Bay Bridge

Lawmakers want outside review of Bay Bridge safety testing

Three state senators initiated an independent examination Tuesday into construction of the San Francisco-Oakland Bay Bridge after problems were discovered within Caltrans' testing program.

The request came at the end of a Capitol hearing in which top Transportation Department officials defended the project as exceeding various measures of safety. A Bee investigation revealed that a Caltrans technician who reviewed the Bay Bridge eastern span for safety had falsified test results elsewhere in the state.

The $6.5 billion eastern span, slated to open by Labor Day 2013, is the most expensive public works project in California history. The state is rebuilding the segment as part of a broader program that began after the 1989 Loma Prieta earthquake to ensure bridges can withstand the force of a massive temblor.

A Toll Bridge Seismic Safety Peer Review Panel of four leading engineers concluded in March that the bridge is safe based largely on material provided by Caltrans. But three of them have had financial ties with Caltrans or its contractors in the past. Sen. Mark DeSaulnier, D-Concord, said even if they conducted their work honestly, their connections to Caltrans and holding meetings in private may leave a perception of conflict of interest.

As chairman of the Senate Transportation and Housing Committee, DeSaulnier asked the nonpartisan Legislative Analyst's Office to coordinate an independent panel of experts who can determine whether testing has proved that the Bay Bridge is as safe as Caltrans attests. Two other lawmakers, Sens. Ted Gaines, R-Rocklin, and Joe Simitian, D-Palo Alto, also called for an outside review.

"I don't begrudge Caltrans its passion in defending the work it's done, but we're here to find out for the public what is truly the situation," DeSaulnier said. "And this is complex, because this is a structure unlike any other tried in the world."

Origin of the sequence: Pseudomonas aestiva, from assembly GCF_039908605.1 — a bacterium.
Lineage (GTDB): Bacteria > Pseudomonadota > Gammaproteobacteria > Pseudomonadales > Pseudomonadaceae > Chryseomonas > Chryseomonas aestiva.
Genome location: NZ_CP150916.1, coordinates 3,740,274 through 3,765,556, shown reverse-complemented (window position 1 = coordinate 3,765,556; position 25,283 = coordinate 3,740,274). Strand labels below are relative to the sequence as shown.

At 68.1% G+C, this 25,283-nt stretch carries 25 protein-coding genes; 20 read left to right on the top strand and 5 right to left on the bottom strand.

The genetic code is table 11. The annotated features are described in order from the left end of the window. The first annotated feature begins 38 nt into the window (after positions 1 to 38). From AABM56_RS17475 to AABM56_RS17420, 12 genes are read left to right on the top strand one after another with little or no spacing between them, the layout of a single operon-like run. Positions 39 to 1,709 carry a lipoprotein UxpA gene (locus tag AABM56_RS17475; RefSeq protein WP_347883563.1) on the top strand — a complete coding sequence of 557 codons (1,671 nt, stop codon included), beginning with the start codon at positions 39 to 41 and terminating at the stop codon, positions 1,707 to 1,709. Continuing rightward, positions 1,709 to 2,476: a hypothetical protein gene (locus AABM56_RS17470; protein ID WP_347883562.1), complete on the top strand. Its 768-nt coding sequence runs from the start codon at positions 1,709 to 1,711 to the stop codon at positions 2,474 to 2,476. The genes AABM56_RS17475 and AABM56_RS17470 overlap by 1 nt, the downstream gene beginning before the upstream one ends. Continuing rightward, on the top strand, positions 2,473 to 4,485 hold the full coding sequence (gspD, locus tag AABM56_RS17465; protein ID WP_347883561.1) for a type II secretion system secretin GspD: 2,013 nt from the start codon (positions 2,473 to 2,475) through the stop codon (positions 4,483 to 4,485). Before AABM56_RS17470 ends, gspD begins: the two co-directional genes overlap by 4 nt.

Caltrans Director Malcolm Dougherty and bridge engineer Brian Maroney testified that the bridge had passed various tests and was designed to exceed standards for safety. Dougherty condemned Caltrans technician Duane Wiles for falsifying safety test results elsewhere but said the agency had not found such manipulations on the Bay Bridge components that Wiles reviewed.

Simitian suggested that it was odd that Wiles would have chosen to go "straight" on the Bay Bridge while faking other data.

"It seems a little hard to fathom why somebody's work would be without question rigorous in one venue but then problematic in other venues," Simitian said.

Dougherty said he was confident Wiles had not undermined the Bay Bridge project.

"This technician wasn't always working by himself," Dougherty said. "The majority of the time, this technician was working in a team atmosphere."

The Bee previously reported doubts about testing for two of the 13 reinforced concrete piles that make up the foundation of the main tower of the new Bay Bridge. An internal Caltrans report shows that a team of its own engineers recently found data irregularities involving two other piles. Those data are still under review.

Dougherty said he was open to an outside review, though he expressed concern about delaying Caltrans work on the Bay Bridge project.

But Simitian stressed that it was important to ensure the public that the bridge is safe, even if it takes additional time. He said enough problems have surfaced to raise legitimate doubts.

"You don't have the luxury of saying, 'There isn't a safety concern, we have to keep personnel issues closed and, by the way, I don't want to distract us from moving forward,' " Simitian said.

The Federal Highway Administration is conducting a separate review triggered by malfeasance in Caltrans' testing department. A draft report obtained by The Bee said that some of California's federal transportation money could be at risk because the state dragged its feet in notifying FHWA after discovering problems in 2008 and 2009.

But FHWA Division Administrator Vincent Mammano backed off that threat during Tuesday's hearing. He said his office is "completely comfortable" with the subsequent Bay Bridge testing and that he sees "no risk" of California losing federal funds.